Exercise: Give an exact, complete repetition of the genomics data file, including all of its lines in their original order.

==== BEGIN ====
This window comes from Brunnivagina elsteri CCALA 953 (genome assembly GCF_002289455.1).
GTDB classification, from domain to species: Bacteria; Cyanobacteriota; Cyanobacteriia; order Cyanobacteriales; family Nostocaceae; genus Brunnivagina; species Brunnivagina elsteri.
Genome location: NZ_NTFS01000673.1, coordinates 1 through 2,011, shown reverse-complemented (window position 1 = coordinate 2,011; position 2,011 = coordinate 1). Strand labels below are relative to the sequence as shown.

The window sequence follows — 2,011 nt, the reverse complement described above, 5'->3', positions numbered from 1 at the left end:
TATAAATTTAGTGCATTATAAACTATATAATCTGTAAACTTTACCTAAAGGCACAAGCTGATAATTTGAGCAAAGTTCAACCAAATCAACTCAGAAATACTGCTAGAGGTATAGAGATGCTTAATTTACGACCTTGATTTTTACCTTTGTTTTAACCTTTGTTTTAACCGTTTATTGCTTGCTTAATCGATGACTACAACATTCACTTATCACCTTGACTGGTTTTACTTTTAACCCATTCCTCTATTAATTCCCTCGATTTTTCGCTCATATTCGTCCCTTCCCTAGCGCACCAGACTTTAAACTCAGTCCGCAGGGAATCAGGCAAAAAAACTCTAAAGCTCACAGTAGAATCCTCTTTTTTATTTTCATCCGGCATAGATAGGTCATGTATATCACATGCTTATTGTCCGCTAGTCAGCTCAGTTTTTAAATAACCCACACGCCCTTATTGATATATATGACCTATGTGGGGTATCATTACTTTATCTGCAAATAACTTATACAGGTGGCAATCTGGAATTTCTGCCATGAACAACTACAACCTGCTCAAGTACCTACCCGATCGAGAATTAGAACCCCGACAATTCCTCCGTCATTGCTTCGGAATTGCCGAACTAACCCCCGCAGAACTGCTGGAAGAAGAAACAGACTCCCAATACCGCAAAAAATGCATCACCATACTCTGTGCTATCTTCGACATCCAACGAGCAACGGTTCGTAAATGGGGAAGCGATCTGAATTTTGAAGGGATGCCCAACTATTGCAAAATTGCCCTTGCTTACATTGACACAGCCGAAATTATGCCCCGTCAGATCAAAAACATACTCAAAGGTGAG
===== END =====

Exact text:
This window comes from Brunnivagina elsteri CCALA 953 (genome assembly GCF_002289455.1).
GTDB classification, from domain to species: Bacteria; Cyanobacteriota; Cyanobacteriia; order Cyanobacteriales; family Nostocaceae; genus Brunnivagina; species Brunnivagina elsteri.
Genome location: NZ_NTFS01000673.1, coordinates 1 through 2,011, shown reverse-complemented (window position 1 = coordinate 2,011; position 2,011 = coordinate 1). Strand labels below are relative to the sequence as shown.

The window sequence follows — 2,011 nt, the reverse complement described above, 5'->3', positions numbered from 1 at the left end:
TATAAATTTAGTGCATTATAAACTATATAATCTGTAAACTTTACCTAAAGGCACAAGCTGATAATTTGAGCAAAGTTCAACCAAATCAACTCAGAAATACTGCTAGAGGTATAGAGATGCTTAATTTACGACCTTGATTTTTACCTTTGTTTTAACCTTTGTTTTAACCGTTTATTGCTTGCTTAATCGATGACTACAACATTCACTTATCACCTTGACTGGTTTTACTTTTAACCCATTCCTCTATTAATTCCCTCGATTTTTCGCTCATATTCGTCCCTTCCCTAGCGCACCAGACTTTAAACTCAGTCCGCAGGGAATCAGGCAAAAAAACTCTAAAGCTCACAGTAGAATCCTCTTTTTTATTTTCATCCGGCATAGATAGGTCATGTATATCACATGCTTATTGTCCGCTAGTCAGCTCAGTTTTTAAATAACCCACACGCCCTTATTGATATATATGACCTATGTGGGGTATCATTACTTTATCTGCAAATAACTTATACAGGTGGCAATCTGGAATTTCTGCCATGAACAACTACAACCTGCTCAAGTACCTACCCGATCGAGAATTAGAACCCCGACAATTCCTCCGTCATTGCTTCGGAATTGCCGAACTAACCCCCGCAGAACTGCTGGAAGAAGAAACAGACTCCCAATACCGCAAAAAATGCATCACCATACTCTGTGCTATCTTCGACATCCAACGAGCAACGGTTCGTAAATGGGGAAGCGATCTGAATTTTGAAGGGATGCCCAACTATTGCAAAATTGCCCTTGCTTACATTGACACAGCCGAAATTATGCCCCGTCAGATCAAAAACATACTCAAAGGTGAG